We booked ourselves for the half-day Sambah River Cruise tour which starts from the Kampung Bunga, Tenghilan jetty, about 40 minutes drive from Kota Kinabalu. We had to drive through…
We booked ourselves for the half-day Sambah River Cruise tour which starts from the Kampung Bunga, Tenghilan jetty, about 40 minutes drive from Kota Kinabalu. We had to drive through a local village to get to the jetty giving us a glimpse of what to expect during the tour. We arrived at a huge parking space and a small jetty with some seating space while we waited for the tour to start. In the next few hours, the boat will take us into secluded a water village, explore the life, sights, and sounds of rural living and witness colonies of magical fireflies twinkle in the darkness.
The tour started at 430pm where we were all given life jackets before hopping into the boat. Our children, 5 and 2 years old (together with our friends and their three children) thoroughly enjoyed the boat ride with the refreshing breeze and occasional splashes into the boat. They roared with laughter every time they got a little wet!
We arrived at Kampung Sambah, a water village inhabited by the Bajau community. We had a quick pit stop at the jetty for a quick bite of local traditional snacks – goreng pisang (banana fritters) and kuih pinjaram (sweet chewy cake that’s in a distinct green colour).
This small village of about 200 villagers has only one primary school with an amazing student to teacher ratio of 18:12. We made a beeline to Sekolah Kebangsaan Kampung Sambah after the light refreshments. This small school has a tiny canteen, an English corner, an outdoor play area, a waste segregation shack, a manual water pump that draws water straight from the ground and beautifully decorated school grounds and classrooms. I was amazed at the upkeep of the school and was encouraged by the education opportunity children in this village were given.
Just outside the school compound, children and youth gathered as they played in the evening cool. There were a group of boys playing football, and another group kicking the sepak takraw ball, and then there were a bunch of younger girls playing chase and cycling around. The atmosphere was one of freedom and simple joy!
We learned that Kampung Sambah is known for udang salai – smoked prawns. This is a local delicacy that is produced mainly in this village where river prawns are smoked for hours until they turn a nice tan brown colour. The taste is distinct and I’m sure will go very well with some sambal (chilli prawn paste) and white rice.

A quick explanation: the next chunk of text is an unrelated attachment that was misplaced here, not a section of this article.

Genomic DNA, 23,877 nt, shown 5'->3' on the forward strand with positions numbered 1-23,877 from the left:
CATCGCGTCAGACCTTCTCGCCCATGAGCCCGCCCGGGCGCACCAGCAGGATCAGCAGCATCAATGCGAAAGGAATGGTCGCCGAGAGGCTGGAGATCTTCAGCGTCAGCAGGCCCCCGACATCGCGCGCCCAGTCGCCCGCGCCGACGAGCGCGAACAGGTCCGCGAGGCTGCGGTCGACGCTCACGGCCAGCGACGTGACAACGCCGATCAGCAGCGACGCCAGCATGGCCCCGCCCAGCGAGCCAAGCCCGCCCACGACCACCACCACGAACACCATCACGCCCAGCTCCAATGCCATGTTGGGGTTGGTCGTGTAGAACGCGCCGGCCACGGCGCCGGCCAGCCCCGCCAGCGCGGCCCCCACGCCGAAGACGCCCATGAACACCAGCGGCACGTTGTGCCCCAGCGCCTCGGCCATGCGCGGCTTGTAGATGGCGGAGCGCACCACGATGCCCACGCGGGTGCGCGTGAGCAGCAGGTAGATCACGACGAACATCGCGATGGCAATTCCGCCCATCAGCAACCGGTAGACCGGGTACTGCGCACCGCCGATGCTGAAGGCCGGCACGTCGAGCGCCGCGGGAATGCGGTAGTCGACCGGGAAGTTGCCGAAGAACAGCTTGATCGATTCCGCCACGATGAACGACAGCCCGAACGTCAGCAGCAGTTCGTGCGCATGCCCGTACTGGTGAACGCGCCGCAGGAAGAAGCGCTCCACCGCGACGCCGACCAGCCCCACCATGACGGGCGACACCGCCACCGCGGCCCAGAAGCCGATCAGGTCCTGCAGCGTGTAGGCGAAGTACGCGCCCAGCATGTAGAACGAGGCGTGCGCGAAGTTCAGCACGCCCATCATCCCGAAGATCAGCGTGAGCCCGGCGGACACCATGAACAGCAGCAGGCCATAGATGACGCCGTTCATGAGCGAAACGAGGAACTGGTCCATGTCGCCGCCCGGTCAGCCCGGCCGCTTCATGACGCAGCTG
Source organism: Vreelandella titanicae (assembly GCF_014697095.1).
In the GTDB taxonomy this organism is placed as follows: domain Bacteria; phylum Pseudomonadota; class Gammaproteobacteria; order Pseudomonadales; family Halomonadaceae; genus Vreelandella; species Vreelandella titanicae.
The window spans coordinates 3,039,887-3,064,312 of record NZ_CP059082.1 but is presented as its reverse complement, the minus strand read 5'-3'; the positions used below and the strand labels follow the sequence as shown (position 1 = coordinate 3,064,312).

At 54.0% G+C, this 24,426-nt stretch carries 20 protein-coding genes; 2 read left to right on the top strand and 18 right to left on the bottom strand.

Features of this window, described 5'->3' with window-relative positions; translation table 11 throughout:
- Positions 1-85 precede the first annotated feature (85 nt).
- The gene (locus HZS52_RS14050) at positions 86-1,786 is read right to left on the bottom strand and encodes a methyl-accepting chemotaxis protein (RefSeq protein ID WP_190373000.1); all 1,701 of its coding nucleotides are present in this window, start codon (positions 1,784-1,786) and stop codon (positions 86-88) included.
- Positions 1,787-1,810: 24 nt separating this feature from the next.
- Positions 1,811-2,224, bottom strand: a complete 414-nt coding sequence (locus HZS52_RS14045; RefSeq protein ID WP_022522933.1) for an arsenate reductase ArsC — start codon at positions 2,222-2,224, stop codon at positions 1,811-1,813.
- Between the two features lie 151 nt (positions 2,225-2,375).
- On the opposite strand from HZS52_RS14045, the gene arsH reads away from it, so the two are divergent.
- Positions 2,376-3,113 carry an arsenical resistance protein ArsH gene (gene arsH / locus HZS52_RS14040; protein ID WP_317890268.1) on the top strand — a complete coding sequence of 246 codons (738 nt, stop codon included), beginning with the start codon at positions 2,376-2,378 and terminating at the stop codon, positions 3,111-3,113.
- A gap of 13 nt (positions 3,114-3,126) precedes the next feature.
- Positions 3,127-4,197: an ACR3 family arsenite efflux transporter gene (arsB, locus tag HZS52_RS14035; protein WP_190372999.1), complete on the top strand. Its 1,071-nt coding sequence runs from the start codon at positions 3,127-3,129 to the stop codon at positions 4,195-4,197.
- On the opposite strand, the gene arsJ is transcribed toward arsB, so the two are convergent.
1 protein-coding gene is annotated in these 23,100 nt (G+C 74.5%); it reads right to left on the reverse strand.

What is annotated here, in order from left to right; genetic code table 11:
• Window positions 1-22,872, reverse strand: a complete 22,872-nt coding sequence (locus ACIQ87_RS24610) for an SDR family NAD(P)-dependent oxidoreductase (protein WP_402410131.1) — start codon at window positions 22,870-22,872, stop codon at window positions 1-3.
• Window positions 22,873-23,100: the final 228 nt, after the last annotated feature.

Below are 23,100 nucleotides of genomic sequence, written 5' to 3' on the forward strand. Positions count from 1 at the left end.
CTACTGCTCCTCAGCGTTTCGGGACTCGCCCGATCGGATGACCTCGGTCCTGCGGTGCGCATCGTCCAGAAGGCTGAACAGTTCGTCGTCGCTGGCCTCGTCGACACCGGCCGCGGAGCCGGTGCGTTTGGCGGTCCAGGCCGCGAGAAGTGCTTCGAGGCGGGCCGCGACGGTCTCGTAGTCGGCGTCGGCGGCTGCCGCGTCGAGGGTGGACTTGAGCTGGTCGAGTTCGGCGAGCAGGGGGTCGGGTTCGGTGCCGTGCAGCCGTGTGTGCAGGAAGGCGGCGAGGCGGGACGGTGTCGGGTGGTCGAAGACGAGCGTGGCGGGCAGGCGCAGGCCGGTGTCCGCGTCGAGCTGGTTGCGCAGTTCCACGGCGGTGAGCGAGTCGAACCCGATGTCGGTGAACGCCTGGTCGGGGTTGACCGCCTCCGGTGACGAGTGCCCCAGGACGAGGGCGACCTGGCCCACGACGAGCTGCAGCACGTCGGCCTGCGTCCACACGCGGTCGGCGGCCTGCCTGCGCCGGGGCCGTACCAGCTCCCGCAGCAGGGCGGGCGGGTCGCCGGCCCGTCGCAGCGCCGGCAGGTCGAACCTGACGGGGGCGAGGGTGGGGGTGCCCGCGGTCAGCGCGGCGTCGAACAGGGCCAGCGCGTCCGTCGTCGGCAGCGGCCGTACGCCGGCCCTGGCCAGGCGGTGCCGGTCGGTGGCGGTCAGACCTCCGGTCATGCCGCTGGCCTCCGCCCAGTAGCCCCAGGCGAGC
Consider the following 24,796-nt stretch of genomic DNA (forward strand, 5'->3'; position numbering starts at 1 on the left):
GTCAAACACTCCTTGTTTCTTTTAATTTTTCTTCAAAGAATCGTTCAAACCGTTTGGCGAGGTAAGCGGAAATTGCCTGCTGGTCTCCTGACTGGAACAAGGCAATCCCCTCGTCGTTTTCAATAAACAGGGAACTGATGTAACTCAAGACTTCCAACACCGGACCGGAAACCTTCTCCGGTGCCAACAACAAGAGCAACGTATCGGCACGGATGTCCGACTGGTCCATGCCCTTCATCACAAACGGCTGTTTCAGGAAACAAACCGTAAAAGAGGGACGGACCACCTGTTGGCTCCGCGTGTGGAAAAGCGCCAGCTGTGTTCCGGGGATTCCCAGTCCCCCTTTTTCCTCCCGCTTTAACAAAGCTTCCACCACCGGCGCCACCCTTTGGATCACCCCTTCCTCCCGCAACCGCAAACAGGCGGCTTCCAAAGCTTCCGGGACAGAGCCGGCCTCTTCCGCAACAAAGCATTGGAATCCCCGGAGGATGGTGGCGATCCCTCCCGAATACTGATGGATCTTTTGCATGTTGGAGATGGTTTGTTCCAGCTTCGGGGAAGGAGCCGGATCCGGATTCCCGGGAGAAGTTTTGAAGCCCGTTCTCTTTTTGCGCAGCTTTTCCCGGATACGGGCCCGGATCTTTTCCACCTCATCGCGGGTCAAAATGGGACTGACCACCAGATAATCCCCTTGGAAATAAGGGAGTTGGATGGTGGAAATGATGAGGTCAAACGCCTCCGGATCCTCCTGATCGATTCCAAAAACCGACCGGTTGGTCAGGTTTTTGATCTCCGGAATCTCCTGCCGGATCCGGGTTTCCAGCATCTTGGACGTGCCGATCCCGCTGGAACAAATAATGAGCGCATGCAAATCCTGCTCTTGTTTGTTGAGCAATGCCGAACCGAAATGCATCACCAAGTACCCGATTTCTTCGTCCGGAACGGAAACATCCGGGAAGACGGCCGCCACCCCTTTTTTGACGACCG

We headed back to the jetty walking on raised wooded pathways connected to wooden houses. Children peered out from their homes offering friendly waves and bright smiles. Our tour guide pointed out to his house and beamed with pride as he continued to show us around his village.
We hopped back into our boat just before sundown to a midway jetty where we stopped to have our dinner and tried our hand at fishing. We were each given a plastic ring with a nylon string twirled around it. At the end of the string is a weight and hook where a tiny piece of shrimp is attached. The children enjoyed uncoiling the string into the water and waiting for the gentle tug from the fish nibbling at the shrimp. My son, Seth successfully caught a tiny fish, snapped a photo of his first catch and gently released the fish back into the water.
If fishing does not entice you, you can simply bask in a hammock and watch the sun come down while enjoying the gentle breeze. We had an early dinner around 6pm, where we helped ourselves to a simple spread of Malaysian favourites – stir-fry vegetables, spicy prawns, fried fish, fried chicken, fresh herb salad, and fruits.
As night fell, each family was given a paper lantern and some markers. We penned some words on the delicate lantern, lit it, waited for it to expand and released it into the sky. It was such a thrill watching the lantern drift into the darkness.
The magic continued into the night as we hopped back onto the boat to look for fireflies. Our guide used an LED bulb to attract the fireflies and as we neared the colony, the fireflies lit up like a Christmas tree. Fireflies produce light through a chemical reaction (a process called bioluminescence) at the lower part of the abdomen. The beetle although small is not hard to spot especially when it is pitch dark. I’ve seen fireflies in Kuala Selangor (Peninsular Malaysia) but have heard that the numbers have dropped significantly. It’s no surprise as fireflies are a good indicator of a healthy habitat – which means that if we lose natural habitats like this connected mangrove forest, our friendly fireflies will also dwindle. Let’s hope they stick around for long!
Fun recreational tours like this is an incredible learning getaway. Children can learn about the ecosystem and how human, wildlife and nature are dependant on each other. Here are the details of the tour:
Price: RM80 per adult / RM40 per child (inclusive of dinner)
Note: You will need to drive yourself to the Jetty. If you require transport from KK, there will be additional charges.
Duration: 430 – 830pm (approximately 4 hours)
Things to bring: Insect repellant, sunscreen, and water